Trips 13 & 29 - Hatteras Point, Hatteras Island, Pea Island
Local guides will rendezvous with the CBC party at the lighthouse parking lot. We will cover the Point Campground, the Salt Pond and the beach, sorting through the gull flocks in search of Thayer's, Iceland, Glaucous and California Gulls. Lesser Black-backed Gulls should be common. Peregrine Falcon is often seen out here as well. We will scan the ocean for loons, grebes, scoters and other water birds, hoping for alcids or other rarities. Common Eider, Black-headed and Little Gulls and Eared Grebe are also possibilities. Last time we had great looks at Iceland Gull, Dovekie, and Razorbill. The salt pond usually hosts good populations of birds. Snow Buntings and Horned Larks could show up, and a Sprague's Pipit was seen here once, not far from the salt pond. Your leader will plan some side trips on the way back depending on what has been seen that morning at points north. Please note: We will be walking to Hatteras Point, about two miles round trip. There should be packed sand.
Trips 14 & 30 - Pocosin Lakes NWR
Pocosin Lakes is famous for huge flocks of Snow Geese in winter. We will search through them for Cackling, Ross's, and Greater White-fronted Geese. Red-winged Blackbird flocks can number in the thousands, a spectacle in itself. We will look through them with hopes of spotting a Yellow-headed Blackbird. Overhead, we'll keep an eye out for Golden Eagles—this is one of the most reliable spots in the state for these awesome birds. Other possibilities include other waterfowl and farm field and edge species, such as sparrows, pipits and Horned Larks. Lots and lots of territory to cover on this trip with potential side trips on the way back.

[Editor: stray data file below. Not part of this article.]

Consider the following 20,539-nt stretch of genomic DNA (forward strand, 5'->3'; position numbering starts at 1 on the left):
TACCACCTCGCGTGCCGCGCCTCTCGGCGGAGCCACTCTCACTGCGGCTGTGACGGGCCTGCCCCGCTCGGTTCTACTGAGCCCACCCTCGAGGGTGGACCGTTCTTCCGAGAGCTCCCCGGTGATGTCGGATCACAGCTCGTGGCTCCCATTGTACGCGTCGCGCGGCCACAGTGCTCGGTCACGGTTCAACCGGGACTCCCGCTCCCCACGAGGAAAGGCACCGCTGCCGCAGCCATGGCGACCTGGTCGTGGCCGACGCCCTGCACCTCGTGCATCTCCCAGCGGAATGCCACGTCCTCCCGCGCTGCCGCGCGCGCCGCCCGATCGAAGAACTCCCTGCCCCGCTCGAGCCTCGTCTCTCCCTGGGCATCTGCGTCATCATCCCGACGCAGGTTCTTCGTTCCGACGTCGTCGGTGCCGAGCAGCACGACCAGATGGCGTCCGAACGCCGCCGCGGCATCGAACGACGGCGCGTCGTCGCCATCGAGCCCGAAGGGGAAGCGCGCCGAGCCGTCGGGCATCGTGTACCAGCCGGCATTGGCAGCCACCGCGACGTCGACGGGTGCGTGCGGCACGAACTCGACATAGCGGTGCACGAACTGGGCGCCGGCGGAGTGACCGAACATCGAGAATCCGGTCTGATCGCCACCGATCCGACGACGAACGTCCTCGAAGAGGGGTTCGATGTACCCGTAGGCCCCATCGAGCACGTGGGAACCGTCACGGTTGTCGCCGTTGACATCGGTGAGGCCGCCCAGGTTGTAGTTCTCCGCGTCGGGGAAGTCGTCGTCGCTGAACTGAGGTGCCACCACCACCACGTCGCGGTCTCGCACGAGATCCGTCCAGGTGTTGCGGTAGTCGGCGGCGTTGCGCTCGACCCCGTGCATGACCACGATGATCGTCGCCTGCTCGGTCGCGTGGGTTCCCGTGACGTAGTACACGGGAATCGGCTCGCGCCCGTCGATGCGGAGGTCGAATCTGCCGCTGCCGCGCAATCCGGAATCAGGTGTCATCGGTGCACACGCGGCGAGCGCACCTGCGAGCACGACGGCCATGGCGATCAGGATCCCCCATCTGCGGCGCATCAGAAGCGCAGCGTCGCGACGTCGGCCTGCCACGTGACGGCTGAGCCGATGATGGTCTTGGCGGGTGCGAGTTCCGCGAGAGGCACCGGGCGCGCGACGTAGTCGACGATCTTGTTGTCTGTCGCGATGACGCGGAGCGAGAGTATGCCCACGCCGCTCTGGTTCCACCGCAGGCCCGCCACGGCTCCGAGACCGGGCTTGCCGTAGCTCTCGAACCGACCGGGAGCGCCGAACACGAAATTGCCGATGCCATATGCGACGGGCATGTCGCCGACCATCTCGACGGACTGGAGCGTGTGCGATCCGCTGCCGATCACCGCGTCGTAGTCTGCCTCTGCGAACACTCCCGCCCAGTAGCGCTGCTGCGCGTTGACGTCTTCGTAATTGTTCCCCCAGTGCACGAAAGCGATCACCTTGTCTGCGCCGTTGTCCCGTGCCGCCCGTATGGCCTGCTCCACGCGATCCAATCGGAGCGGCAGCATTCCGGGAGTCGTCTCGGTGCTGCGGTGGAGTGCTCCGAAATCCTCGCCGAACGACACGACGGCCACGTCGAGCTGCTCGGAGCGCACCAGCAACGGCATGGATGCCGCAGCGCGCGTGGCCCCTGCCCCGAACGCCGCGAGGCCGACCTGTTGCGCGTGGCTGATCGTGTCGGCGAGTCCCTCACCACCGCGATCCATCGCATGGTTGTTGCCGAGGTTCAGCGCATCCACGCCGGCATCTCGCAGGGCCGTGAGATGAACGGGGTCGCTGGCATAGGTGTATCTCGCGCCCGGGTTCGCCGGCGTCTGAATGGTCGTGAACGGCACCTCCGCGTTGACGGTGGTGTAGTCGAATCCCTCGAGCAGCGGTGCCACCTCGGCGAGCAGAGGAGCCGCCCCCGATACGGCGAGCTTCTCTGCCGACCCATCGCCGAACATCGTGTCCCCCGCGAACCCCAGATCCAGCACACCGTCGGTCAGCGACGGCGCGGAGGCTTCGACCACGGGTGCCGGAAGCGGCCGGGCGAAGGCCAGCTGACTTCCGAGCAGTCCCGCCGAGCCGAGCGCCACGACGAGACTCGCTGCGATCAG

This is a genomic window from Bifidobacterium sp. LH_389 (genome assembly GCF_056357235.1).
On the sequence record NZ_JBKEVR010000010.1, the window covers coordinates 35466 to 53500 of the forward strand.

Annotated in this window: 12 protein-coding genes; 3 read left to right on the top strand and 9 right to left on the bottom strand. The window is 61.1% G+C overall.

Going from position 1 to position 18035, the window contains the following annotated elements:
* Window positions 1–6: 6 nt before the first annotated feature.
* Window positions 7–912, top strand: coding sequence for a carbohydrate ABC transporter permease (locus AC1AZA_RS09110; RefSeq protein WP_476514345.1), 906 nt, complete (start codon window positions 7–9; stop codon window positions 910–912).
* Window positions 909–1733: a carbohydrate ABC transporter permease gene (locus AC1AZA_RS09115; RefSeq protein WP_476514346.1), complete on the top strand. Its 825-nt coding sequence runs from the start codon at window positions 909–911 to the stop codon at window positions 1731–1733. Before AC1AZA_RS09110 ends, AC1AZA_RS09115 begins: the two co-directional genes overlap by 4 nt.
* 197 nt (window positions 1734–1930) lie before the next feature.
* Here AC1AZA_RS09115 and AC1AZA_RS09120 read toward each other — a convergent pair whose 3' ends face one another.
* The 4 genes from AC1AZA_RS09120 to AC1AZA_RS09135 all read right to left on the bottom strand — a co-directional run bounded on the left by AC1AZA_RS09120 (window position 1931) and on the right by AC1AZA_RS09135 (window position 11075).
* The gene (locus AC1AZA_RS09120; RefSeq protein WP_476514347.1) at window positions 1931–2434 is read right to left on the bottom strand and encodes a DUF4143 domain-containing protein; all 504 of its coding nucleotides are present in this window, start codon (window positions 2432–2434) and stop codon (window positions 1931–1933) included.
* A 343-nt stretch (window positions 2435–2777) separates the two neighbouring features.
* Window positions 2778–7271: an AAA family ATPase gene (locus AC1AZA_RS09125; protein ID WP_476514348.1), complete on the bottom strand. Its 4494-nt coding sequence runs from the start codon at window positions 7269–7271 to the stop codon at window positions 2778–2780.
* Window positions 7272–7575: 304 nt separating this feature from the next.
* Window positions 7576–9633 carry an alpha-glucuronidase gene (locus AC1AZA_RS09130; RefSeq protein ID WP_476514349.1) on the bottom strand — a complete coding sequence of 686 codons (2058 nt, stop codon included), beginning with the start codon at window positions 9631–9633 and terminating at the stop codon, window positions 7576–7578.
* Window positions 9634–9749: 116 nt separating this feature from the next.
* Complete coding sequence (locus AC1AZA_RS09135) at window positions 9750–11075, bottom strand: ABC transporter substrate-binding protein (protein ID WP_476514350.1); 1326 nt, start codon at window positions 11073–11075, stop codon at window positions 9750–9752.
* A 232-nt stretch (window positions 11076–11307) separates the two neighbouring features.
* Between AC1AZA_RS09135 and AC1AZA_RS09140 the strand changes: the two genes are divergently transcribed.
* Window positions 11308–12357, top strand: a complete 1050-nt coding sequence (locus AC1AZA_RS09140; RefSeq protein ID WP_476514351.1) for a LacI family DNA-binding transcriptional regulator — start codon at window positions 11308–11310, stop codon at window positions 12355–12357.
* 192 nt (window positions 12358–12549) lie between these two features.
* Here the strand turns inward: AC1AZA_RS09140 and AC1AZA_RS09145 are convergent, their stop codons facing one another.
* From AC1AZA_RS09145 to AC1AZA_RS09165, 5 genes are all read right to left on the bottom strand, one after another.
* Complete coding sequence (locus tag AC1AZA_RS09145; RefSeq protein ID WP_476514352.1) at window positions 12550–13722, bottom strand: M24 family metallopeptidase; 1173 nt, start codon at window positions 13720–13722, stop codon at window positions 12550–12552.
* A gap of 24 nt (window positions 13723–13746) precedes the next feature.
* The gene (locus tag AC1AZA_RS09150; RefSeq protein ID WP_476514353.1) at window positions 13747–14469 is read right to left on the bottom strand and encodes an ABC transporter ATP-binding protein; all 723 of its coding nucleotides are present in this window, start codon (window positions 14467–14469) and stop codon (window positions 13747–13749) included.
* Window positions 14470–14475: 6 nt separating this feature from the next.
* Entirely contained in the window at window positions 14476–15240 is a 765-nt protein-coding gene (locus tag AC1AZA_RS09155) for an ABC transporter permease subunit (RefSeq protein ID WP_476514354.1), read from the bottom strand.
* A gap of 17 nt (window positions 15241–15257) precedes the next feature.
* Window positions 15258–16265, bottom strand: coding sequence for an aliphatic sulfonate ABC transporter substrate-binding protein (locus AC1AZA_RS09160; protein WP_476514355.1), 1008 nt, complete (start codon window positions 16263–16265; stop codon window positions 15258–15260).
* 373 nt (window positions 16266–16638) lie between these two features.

Trip 15 - Bird Photography Workshop
Join featured speaker, Mark Buckler, on a photography outing to Pea Island NWR. Mark will share some of his in-the-field techniques for capturing great bird images. It is recommended that you bring a camera with a telephoto lens of 300mm or more. Non-photographers may join this trip, but Mark will focus most of his instruction with those participants with cameras. We may explore other nearby areas based on the presence of particular birds at that time of year.
Trip 20 - The Conflict Between Nature and Humans on Pea Island
If you've wanted to look at Pea Island from an ecological viewpoint, here's your chance. Dr. Stan Riggs, a coastal and marine biologist, and one of our featured speakers, will lead this trip to the area. We'll look at the conflict between the natural dynamics of change on a barrier island and the human efforts to stop these dynamics, and the resulting effect on critical wildlife habitat. How do we value wildlife habitat vs. coastal development, and do we have better alternatives than those being carried out?
Trips 23 Pea Island NWR Hot Spots
This trip will cover Bodie Island, Oregon Inlet and North Pond, but not South Pond. The leader will cover areas that have proven the best, judged by what has been found. It could likely be all three areas. See area descriptions in Trips 2 and 3.